We went to Baja to prerun the Baja 1000 a week before the race with COPS Racing. Our section of the course to practice was between Loreto and La Paz – the lower third of the course, around 300 miles of Baja nastiness. Dan Martin practiced for his race-day Class 1 run, and John Langley reconned the course for his Class 4 car. Those of us chasing, practiced waiting and being patient. The race would start in Ensenada on Thursday morning, but wouldn’t reach us, 800 miles down-course, until early Friday morning.

One of the things chase crews are good at: waiting, telling stories, and being patient.
One of the things chase crews are good at: waiting, telling stories, and being patient.

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The Sea of Cortez out the hotel window. We stayed in the (said condescendingly) "golf course" section of town.
The Sea of Cortez out the hotel window. We stayed in the (said condescendingly) “golf course” section of town.
While prerunning, Bill and John stop for some minor electrical problems. As always, locals come out of nowhere.
While prerunning, Bill and John stop for some minor electrical problems. As always, locals come out of nowhere.
Some local cops ran out of gas, so we helped them get back to base.
Some local cops ran out of gas, so we helped them get back to base.
The motto of a good chaser: rest when you can.
The motto of a good chaser: rest when you can.

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The La Paz malecón.
The La Paz malecón.

SCORE Terrible’s Primm 300

COPS Racing entered four cars in the 300 mile SCORE race: two Class 1s, the Class 4 (aka Class 10), and the Class 12. The Class 4 and 12 would start the race at 7 a.m, while the Class 1s would start in the afternoon with the other faster classes. The course consisted of three, 100-mile loops in the desert. The COPS main pit was at the start/finish, plus four, smaller, out-lying pits.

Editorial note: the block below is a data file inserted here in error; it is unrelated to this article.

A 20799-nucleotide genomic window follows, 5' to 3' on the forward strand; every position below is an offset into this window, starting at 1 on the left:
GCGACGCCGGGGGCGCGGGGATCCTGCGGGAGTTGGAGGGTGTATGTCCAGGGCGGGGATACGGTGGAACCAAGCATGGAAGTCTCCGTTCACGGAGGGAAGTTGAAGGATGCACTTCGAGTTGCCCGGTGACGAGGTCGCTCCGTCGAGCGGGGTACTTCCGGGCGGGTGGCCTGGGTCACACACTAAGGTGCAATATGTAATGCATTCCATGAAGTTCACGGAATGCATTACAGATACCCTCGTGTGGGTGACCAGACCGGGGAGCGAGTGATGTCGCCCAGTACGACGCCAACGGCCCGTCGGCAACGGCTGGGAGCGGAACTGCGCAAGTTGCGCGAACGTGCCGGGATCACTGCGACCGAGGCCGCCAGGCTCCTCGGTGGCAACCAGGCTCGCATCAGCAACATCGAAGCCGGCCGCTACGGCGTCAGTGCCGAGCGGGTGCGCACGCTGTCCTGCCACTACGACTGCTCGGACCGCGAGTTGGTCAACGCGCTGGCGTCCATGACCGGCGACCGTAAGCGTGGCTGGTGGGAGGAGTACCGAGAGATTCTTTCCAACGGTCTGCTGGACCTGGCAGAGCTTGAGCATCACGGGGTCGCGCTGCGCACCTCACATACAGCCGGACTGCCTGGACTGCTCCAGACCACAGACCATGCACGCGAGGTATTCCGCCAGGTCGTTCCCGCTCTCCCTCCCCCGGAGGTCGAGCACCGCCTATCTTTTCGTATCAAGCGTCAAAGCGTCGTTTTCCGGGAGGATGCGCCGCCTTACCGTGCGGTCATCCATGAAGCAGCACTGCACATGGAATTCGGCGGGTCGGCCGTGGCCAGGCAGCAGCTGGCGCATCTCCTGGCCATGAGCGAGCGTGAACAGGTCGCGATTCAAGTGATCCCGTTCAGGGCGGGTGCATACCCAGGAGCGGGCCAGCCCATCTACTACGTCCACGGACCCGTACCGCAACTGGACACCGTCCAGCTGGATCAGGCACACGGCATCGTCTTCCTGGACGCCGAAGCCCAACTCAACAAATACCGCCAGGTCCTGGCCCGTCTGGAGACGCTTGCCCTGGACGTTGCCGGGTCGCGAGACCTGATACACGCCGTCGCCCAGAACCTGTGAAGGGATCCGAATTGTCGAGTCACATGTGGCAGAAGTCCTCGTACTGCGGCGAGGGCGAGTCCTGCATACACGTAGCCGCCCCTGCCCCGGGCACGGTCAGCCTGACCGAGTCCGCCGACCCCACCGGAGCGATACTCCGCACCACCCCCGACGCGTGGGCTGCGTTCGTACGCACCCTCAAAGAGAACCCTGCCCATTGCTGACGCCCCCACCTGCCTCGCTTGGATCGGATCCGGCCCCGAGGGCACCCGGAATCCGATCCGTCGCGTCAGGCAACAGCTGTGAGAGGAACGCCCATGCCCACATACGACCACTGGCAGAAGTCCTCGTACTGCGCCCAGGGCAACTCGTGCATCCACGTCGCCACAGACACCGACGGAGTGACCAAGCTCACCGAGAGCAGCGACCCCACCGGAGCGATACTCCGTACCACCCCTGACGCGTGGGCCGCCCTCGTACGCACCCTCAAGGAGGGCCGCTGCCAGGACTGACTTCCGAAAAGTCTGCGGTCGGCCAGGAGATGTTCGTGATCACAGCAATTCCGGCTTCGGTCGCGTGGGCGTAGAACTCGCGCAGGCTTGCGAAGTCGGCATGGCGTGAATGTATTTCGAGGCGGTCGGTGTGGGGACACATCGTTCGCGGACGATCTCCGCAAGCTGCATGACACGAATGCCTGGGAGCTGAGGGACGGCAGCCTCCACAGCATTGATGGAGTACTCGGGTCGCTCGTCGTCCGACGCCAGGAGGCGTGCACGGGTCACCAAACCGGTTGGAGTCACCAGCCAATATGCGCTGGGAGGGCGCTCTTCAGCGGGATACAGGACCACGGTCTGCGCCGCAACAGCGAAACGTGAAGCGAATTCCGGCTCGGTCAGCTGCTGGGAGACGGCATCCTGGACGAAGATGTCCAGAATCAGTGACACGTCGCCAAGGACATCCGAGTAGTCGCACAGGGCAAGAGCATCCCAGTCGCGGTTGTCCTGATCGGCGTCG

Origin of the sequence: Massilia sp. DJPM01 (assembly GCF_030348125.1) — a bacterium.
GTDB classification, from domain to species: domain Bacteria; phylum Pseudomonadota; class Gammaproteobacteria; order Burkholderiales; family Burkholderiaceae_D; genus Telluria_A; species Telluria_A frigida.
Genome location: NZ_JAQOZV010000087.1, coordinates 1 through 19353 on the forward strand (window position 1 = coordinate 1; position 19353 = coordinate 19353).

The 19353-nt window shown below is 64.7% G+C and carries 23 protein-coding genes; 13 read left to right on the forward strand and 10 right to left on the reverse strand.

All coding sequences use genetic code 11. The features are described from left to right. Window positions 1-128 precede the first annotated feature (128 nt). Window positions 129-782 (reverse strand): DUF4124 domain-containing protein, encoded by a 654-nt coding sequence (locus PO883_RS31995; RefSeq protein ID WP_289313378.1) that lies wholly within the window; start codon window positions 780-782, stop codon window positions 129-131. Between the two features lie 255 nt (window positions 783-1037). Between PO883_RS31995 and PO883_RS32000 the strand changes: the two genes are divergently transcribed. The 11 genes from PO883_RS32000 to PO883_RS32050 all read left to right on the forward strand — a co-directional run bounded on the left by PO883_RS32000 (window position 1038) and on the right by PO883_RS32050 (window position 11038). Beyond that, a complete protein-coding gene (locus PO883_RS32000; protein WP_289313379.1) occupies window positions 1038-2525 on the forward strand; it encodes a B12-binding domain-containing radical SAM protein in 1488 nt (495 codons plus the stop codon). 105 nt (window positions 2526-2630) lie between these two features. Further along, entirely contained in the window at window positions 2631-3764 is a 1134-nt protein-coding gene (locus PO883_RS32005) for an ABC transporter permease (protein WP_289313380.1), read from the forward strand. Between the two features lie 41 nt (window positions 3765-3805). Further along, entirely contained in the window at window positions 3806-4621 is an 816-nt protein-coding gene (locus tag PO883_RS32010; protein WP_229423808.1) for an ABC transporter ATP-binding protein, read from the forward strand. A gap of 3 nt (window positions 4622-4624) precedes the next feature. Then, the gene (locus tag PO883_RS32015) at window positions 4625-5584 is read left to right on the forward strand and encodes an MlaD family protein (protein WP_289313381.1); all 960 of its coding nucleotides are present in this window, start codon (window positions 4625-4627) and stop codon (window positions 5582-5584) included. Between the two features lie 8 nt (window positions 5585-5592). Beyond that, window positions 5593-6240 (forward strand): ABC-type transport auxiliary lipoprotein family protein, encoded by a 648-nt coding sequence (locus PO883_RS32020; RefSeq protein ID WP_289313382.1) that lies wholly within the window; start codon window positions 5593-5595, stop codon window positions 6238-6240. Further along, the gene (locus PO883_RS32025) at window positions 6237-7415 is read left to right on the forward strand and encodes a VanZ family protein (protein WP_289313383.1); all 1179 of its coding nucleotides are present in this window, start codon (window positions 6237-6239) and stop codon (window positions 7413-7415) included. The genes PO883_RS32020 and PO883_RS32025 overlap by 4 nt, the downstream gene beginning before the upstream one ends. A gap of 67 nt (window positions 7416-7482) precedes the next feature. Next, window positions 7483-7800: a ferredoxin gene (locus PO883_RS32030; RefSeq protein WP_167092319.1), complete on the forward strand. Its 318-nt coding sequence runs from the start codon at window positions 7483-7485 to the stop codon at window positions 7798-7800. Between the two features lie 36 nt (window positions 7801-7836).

Joe Taylor, COPS Crew Chief, sees the Class 12 car off the starting line.
Joe Taylor, COPS Crew Chief, sees the Class 12 car off the starting line.
The COPS Class 4 staging at the start of the race. The car was driven by team owner, John Langley, with co-driver Bill Young.
The COPS Class 4 staging at the start of the race. The car was driven by team owner, John Langley, with co-driver Bill Young.
The COPS heli-video crew.
The COPS heli-video crew.

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The Class 1 cars are given last-minute prep at the main pits.
The Class 1 cars are given last-minute prep at the main pits.
Dan Martin pilots the new Racer Engineering Class 1 car. Brian Martin is his co-driver.
Dan Martin pilots the new Racer Engineering Class 1 car. Brian Martin is his co-driver.
John Langley brought the COPS Class 4 car to a flawless class win.
John Langley brought the COPS Class 4 car to a flawless class win.
On-course pit area speed zones.
On-course pit area speed zones.
Bean Smith rolls past in the Penhill-built Class 1.
Bean Smith rolls past in the Penhill-built Class 1.

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Smith is interviewed at the finish by the media after a well-run race.
Smith is interviewed at the finish by the media after a well-run race.